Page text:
COP 15 was a pivotal meeting in the climate change negotiations as governments struggled to seal a deal on a post-Kyoto agreement to stabilize CO2 emissions. While the resulting Copenhagen Accord left much to be desired, it only proves that there is a still a lot of work to do. CAI-Asia was represented by May Ajero and Bert Fabian (both from the CAI-Asia Center), and five country network coordinators: Yan Peng (China), Harjinder Parwana (India), Waty Suhadi (Indonesia), and Phan Quyn Nhu (Vietnam). Their aim at COP 15 was to work with other organizations in advancing the co-benefits of climate change mitigation to their respective country representatives so that issues like air quality management and sustainable transportation are not left out in the discussions.
Copenhagen saw the convergence of thousands of stakeholder representatives. CAI-Asia and other organizations, particularly those in the Partnership for Sustainable Low Carbon Transport and the Bridging the Gap Initiative (ADB, IADB, GTZ, UITP, Veolia, TRL, ITDP, IEA, ITPS and others) coordinated their activities to make certain that sustainable transportation is well represented in COP 15 and country delegations and other organizations are informed on how transportation can be better integrated into any future climate change agreements.
CAI-Asia participated in the ITPS meeting on the Study for Low Carbon Transport System on 4-5 December 2009. This meeting provided the first opportunity for ITPS to present the initial results of their global study to estimate how much CO2 emissions could be reduced in 2050 through different measures. Other institutions are conducting regional studies to estimate CO2 emissions by 2050 and ways to reduce these them. See link to a 7 minute video taken at the said meeting. Sophie Punte was interviewed about transport issues in Manila and several other partners of the ITPS project were also interviewed. See http://ecomobilite.tv/2009/12/15/emissions-impossibles-2-de-copenhague-aux-philippines/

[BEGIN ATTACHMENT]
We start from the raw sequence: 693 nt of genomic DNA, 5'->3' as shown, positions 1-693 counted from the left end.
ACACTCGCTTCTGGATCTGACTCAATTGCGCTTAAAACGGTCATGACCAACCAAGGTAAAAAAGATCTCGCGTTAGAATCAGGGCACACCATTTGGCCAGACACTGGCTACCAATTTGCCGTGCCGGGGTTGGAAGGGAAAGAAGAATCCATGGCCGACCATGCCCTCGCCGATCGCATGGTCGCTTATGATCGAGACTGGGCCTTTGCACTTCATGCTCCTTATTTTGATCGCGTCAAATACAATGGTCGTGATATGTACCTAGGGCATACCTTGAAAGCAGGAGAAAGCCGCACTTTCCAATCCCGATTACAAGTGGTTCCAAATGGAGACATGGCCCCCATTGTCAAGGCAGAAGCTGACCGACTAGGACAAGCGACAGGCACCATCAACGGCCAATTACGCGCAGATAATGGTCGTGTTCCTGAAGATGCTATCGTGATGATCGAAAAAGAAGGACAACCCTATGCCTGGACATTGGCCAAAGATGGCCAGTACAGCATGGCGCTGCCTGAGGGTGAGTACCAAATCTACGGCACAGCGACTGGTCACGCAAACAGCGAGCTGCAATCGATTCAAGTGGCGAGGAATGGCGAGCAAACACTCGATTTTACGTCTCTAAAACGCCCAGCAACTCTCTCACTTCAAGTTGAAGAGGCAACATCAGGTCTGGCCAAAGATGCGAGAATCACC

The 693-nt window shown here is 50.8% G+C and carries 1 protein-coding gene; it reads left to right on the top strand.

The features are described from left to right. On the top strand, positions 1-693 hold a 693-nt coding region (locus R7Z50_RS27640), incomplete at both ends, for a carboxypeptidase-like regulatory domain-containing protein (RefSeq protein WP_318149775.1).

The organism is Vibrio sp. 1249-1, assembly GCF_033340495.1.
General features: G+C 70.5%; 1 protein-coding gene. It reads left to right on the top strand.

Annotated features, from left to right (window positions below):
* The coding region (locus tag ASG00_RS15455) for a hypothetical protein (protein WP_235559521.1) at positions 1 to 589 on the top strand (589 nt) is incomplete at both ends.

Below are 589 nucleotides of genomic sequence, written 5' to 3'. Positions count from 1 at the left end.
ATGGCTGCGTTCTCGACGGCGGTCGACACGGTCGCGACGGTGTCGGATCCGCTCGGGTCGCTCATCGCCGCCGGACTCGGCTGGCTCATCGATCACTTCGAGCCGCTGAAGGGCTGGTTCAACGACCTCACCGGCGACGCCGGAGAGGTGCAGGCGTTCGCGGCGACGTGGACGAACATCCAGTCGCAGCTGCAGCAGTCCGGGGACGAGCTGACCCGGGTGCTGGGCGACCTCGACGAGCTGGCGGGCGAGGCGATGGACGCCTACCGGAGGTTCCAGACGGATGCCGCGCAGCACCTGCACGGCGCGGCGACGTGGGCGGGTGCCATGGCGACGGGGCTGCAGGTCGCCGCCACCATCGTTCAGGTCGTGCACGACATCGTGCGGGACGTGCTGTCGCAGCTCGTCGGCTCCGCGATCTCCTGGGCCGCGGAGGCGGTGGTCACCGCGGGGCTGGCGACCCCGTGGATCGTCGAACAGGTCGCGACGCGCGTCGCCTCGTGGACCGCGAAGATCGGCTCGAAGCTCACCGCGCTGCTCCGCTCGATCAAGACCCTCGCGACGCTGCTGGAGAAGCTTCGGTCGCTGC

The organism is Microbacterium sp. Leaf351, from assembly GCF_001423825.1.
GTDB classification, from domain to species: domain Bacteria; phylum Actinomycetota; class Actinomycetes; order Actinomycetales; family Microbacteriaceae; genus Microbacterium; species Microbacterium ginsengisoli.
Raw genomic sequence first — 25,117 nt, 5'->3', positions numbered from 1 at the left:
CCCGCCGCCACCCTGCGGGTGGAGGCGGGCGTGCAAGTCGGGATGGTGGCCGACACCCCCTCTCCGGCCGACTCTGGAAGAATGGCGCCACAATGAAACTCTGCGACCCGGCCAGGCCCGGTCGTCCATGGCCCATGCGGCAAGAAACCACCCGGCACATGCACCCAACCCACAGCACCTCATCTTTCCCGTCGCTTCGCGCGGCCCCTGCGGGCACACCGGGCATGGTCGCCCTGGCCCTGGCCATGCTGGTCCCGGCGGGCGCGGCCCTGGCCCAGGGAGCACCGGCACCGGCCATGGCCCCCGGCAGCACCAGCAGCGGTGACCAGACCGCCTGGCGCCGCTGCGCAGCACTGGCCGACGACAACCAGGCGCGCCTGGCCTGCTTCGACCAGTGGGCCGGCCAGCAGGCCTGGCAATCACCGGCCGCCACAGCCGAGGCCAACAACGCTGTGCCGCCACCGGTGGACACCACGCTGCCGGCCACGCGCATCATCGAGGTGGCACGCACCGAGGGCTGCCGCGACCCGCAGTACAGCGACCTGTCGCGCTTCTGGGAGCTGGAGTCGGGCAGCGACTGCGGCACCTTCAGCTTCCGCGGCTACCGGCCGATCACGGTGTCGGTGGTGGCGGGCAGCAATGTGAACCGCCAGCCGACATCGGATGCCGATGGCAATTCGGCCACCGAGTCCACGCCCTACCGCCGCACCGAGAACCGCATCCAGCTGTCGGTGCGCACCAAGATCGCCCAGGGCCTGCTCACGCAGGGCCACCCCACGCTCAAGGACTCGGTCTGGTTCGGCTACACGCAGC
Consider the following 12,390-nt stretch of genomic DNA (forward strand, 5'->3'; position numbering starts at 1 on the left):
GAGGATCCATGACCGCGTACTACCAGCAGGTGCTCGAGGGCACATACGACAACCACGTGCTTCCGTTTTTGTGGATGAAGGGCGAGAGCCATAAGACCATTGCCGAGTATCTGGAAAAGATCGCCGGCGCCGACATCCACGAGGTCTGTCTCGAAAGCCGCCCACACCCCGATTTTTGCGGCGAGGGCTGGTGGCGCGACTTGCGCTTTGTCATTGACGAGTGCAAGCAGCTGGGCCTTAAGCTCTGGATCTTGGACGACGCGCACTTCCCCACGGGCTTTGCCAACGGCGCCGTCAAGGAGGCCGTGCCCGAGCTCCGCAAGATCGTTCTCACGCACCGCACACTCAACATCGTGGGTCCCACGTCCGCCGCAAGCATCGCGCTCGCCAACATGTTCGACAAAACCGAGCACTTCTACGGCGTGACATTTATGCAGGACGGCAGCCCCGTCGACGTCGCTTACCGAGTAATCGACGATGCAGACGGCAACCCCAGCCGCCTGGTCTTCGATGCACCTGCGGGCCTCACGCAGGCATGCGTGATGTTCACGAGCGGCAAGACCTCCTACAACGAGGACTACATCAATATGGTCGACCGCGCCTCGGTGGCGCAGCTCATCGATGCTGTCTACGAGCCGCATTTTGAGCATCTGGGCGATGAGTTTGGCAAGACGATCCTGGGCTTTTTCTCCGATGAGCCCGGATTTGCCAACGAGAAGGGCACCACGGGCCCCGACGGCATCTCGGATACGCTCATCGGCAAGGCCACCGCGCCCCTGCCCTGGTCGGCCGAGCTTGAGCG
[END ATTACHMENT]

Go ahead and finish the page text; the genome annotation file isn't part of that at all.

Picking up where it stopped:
The representatives also participated in the Bridging the Gap Initiative official side-event on “Shaping the Future of Urban Transport” at the Bella Center on 11 December 2009. The side-event attracted more than 100 participants. The panel discussion where climate change ambassadors from France, Korea and Costa Rica expressed the importance of including transportation in future agreements and possibly how NAMAs can be used for transport issues. The Korean ambassador eloquently highlighted the importance of re-thinking the over-all transport system, and the need to go beyond technological solutions focusing on vehicles if we want to fully address CO2 emissions from transport. Costa Rica, advocating carbon neutrality in 2020 said that the country can only achieve this if they can address emissions from transport. All highlighted the importance of urban and land-use planning, promoting public transportation, and non-motorized transportation.
CAI-Asia’s participation in COP 15 was supported by the Institute of Global Environmental Strategies (IGES).